by Dr. Beniamino Sadun
Since the first cord blood transplantation (performed in 1988 on a 6-year-old child affected by Fanconi anemia), the use of cord blood in medicine has grown considerably. Over 20,000 cord blood transplants have been performed worldwide and approximately 3,000 patients are treated with cord blood annually for over 80 pathologies including hematological disorders, inborn errors of metabolism, various kinds of solid cancers, osteopetrosis and cerebral palsy, among others. This number is likely to grow with expected breakthroughs in regenerative medicine research. As a consequence, in the last decade, we have assisted in an explosion of private cord blood banks around the globe. In the US alone, there are currently over 35 private banks offering their service to expecting parents.
However, not all private banks are the same. Technological choices made by the bank can have tremendous long-term effects on you baby’s cord blood stem cells. For example, it is now scientifically proven that the number of cells used in cord blood treatments determine recovery and survival following the transplantation. The lowest acceptable cell dose should ideally be between 15 and 20 million nucleated cells per kilogram of body weight, which is why it is so important that samples containing these precious cells are processed, frozen and stored using the best technology. Every cell counts: even a small difference in recovery and viability rates can dramatically change the clinical outcome of the transplantation.
The most sophisticated system for cord blood banking to date is the Bioarchive® robotic system. This is a closed system as opposed to the conventional open systems currently used in many of the older cord blood banks. An open system poses the risk of transient warming events (TWE) each time a rack of samples is lifted out of the tank to place a new one inside. This can happen hundreds of times during the process of filling the rack with samples and removing samples, with dangerous consequences on cell viability. In the closed Bioarchive® system, the samples are transferred one at a time into the tank with a robotic arm, leaving all other samples undisturbed during the process, thus avoiding exposure to the external environment. For additional safety and security, the BioArchive® system utilizes multicompartment cryobags with a Teflon™ overwrap to ensure sample integrity and to eliminate the risk of sample cross-contamination. In conventional systems, there is a possible risk of cross-contamination between vials or bags without an overwrap. To avoid this risk, these banks use vapour phase storage tanks. However these types of tanks are associated with an even higher risk of transient warming events.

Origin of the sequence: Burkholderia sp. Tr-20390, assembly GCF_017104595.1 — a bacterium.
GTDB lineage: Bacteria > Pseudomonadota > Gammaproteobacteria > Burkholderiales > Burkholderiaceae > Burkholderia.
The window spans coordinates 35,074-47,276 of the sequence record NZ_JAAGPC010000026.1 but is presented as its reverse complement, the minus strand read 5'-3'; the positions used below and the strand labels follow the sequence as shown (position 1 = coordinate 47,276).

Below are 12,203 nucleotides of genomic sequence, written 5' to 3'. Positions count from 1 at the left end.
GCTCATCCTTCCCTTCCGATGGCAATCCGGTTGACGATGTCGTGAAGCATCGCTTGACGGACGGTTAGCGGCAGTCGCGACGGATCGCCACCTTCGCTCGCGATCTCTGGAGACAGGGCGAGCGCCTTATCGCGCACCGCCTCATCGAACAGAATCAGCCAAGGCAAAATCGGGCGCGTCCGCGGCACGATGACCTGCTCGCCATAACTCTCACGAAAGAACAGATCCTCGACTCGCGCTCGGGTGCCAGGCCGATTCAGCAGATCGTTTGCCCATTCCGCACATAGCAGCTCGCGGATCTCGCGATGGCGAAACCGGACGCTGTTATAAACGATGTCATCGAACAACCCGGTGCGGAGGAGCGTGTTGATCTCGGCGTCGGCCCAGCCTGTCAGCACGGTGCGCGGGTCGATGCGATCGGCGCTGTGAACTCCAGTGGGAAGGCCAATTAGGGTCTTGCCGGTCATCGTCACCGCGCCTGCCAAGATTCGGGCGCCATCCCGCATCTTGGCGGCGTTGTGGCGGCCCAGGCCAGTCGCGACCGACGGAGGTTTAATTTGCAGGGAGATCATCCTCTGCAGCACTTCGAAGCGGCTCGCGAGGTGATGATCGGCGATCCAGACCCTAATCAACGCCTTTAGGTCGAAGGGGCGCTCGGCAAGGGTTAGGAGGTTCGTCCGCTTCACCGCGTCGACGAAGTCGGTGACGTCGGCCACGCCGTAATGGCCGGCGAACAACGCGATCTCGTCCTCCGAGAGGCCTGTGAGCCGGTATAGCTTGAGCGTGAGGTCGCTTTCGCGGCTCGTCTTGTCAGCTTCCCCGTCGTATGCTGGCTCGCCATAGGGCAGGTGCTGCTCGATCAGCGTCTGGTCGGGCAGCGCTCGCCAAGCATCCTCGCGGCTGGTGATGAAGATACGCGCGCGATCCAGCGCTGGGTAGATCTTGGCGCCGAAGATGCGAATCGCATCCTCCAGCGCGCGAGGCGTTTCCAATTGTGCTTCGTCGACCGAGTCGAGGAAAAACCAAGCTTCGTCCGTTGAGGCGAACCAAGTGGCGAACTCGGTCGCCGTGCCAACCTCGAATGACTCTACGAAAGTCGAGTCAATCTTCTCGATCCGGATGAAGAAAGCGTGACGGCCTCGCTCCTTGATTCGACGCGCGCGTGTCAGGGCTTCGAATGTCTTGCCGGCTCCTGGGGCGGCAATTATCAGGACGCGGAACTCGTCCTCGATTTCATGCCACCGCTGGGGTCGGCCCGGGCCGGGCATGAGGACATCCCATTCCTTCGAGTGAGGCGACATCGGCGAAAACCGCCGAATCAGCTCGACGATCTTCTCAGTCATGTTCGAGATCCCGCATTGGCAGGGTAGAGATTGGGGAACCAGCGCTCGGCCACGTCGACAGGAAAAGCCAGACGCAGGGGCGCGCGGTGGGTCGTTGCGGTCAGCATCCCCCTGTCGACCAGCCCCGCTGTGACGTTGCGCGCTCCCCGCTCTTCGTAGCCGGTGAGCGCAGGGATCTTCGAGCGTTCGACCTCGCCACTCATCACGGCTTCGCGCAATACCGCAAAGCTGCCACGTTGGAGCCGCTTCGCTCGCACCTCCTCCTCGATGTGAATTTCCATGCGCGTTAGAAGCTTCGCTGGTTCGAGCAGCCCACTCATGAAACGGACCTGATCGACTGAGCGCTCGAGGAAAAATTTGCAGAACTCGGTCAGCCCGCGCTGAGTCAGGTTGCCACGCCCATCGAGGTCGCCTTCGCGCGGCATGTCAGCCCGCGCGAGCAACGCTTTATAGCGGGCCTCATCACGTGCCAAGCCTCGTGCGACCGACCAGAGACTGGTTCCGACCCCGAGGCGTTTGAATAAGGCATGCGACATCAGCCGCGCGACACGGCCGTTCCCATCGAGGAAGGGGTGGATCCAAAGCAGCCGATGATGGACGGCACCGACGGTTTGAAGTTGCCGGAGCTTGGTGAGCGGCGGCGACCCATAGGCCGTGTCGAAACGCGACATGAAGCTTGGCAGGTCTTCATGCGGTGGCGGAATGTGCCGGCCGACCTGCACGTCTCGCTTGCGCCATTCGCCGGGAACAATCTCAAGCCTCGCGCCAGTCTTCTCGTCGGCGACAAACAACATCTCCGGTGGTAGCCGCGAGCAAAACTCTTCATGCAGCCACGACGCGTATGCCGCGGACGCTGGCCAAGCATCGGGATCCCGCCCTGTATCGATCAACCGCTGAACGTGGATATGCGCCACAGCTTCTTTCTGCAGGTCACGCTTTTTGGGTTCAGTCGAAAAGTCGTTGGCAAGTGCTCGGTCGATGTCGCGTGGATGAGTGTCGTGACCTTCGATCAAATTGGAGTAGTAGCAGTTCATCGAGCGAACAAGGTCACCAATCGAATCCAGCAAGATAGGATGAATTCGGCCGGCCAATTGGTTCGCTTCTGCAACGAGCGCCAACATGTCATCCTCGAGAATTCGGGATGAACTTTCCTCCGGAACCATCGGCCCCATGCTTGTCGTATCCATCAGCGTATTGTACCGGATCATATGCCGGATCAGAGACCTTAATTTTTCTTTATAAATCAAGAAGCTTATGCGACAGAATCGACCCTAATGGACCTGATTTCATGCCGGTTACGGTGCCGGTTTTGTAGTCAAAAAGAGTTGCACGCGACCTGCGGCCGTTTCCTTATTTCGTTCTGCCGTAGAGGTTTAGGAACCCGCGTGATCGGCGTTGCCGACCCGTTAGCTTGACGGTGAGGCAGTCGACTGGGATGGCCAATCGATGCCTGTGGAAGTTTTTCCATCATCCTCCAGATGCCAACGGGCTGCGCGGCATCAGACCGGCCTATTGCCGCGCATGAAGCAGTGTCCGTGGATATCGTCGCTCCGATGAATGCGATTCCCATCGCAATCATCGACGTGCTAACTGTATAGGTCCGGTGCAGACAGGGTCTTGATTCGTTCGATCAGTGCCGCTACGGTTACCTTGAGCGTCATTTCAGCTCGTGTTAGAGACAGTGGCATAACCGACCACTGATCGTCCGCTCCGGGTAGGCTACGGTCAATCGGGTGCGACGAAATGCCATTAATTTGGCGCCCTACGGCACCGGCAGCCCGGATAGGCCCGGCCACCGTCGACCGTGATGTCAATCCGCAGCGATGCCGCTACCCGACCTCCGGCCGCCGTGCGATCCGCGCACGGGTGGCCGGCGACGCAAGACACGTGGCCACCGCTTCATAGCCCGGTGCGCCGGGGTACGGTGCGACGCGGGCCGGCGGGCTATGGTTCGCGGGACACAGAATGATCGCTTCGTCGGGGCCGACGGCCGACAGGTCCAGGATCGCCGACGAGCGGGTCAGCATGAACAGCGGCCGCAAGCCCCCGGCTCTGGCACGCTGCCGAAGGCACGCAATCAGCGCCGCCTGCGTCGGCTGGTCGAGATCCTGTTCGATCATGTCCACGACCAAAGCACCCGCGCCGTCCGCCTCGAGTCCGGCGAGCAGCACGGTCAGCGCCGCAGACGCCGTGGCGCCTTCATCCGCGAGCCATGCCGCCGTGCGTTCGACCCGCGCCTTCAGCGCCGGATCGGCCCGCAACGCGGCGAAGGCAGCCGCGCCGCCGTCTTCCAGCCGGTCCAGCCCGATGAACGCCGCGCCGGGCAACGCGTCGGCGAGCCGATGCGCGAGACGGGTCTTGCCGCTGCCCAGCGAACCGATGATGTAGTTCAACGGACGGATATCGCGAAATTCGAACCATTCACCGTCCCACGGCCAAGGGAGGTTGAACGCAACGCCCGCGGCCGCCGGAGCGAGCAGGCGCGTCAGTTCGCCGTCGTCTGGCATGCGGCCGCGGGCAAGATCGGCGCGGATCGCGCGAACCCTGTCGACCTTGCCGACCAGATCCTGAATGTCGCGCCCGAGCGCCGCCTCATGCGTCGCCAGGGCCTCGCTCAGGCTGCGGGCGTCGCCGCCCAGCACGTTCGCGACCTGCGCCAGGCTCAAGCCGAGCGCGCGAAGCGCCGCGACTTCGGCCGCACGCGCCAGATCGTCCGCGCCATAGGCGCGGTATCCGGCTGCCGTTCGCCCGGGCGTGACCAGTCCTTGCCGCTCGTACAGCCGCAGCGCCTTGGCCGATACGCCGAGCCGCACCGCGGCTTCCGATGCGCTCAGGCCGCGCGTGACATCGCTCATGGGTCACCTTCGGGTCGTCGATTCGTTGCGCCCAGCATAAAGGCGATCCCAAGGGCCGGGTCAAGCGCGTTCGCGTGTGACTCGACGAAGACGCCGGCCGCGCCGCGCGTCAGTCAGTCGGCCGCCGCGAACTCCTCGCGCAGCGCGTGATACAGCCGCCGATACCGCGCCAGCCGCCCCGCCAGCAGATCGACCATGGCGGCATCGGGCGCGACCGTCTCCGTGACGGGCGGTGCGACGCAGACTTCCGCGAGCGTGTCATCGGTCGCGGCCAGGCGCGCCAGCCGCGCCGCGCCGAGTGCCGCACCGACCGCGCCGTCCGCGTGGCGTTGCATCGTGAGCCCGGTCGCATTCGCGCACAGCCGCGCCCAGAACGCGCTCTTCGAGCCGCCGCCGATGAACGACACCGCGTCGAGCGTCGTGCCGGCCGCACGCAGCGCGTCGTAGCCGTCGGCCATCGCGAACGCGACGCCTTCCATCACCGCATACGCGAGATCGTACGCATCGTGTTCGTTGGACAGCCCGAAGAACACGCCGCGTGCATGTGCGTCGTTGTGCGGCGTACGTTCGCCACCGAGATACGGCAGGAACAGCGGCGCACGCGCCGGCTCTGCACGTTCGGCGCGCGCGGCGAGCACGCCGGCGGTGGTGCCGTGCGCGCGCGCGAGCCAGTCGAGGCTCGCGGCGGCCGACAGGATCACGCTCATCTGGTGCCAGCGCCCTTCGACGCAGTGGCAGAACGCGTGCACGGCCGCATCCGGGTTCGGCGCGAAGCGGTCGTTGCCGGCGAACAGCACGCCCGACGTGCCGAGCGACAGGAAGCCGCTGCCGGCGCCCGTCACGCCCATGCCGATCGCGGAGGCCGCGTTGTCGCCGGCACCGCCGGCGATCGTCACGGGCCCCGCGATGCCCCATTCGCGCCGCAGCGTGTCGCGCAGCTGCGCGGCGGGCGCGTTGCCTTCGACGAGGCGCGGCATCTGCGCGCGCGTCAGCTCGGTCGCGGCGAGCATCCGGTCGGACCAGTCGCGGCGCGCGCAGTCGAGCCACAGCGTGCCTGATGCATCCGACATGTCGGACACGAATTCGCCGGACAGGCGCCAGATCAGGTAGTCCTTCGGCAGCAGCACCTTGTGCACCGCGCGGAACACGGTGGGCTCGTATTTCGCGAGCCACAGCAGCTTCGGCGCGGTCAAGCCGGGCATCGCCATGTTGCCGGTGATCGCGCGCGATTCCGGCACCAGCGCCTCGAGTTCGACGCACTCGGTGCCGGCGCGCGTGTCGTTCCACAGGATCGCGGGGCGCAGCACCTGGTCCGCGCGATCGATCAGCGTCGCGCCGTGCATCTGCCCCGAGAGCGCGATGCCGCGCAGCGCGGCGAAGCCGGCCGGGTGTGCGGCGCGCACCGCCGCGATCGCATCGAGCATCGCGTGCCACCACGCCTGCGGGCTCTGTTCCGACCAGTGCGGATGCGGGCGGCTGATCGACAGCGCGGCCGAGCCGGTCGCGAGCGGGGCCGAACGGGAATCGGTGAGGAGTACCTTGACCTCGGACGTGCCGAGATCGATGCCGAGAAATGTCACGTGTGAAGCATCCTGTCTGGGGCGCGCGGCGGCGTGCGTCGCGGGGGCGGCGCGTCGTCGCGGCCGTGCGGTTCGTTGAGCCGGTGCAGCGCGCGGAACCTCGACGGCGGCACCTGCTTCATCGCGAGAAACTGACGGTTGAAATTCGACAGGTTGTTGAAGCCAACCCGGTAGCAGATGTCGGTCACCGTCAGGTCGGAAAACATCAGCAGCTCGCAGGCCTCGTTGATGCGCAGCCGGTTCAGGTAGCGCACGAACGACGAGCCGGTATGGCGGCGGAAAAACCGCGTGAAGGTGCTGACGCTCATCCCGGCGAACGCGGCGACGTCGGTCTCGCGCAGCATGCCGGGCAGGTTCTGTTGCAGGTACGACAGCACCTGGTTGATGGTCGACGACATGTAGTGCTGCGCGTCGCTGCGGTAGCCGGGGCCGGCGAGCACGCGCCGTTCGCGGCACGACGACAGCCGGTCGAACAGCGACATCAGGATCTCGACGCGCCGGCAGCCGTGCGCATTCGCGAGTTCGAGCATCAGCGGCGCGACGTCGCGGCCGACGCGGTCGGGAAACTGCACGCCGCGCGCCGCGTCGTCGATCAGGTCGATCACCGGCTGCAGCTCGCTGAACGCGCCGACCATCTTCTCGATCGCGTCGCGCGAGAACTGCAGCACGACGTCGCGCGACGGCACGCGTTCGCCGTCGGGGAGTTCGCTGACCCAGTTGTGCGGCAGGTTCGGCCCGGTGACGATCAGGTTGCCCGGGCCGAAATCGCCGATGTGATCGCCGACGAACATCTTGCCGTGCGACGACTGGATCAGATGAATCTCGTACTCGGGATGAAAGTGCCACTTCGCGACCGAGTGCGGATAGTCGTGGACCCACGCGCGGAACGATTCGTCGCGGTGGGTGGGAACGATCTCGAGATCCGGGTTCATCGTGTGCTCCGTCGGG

Samples in a cord blood bank can theoretically be stored in liquid nitrogen indefinitely. It has been estimated that, if kept stable and undisturbed, they remain viable for many decades.
Dr. Beniamino Sadun is a Medical Doctor with a Post-graduate degree in Hygiene and Preventive Medicine. He currently serves as Director of Research and Development of AssureImmune, a stem cell cryopreservation company headquartered in Boca Raton (FL).
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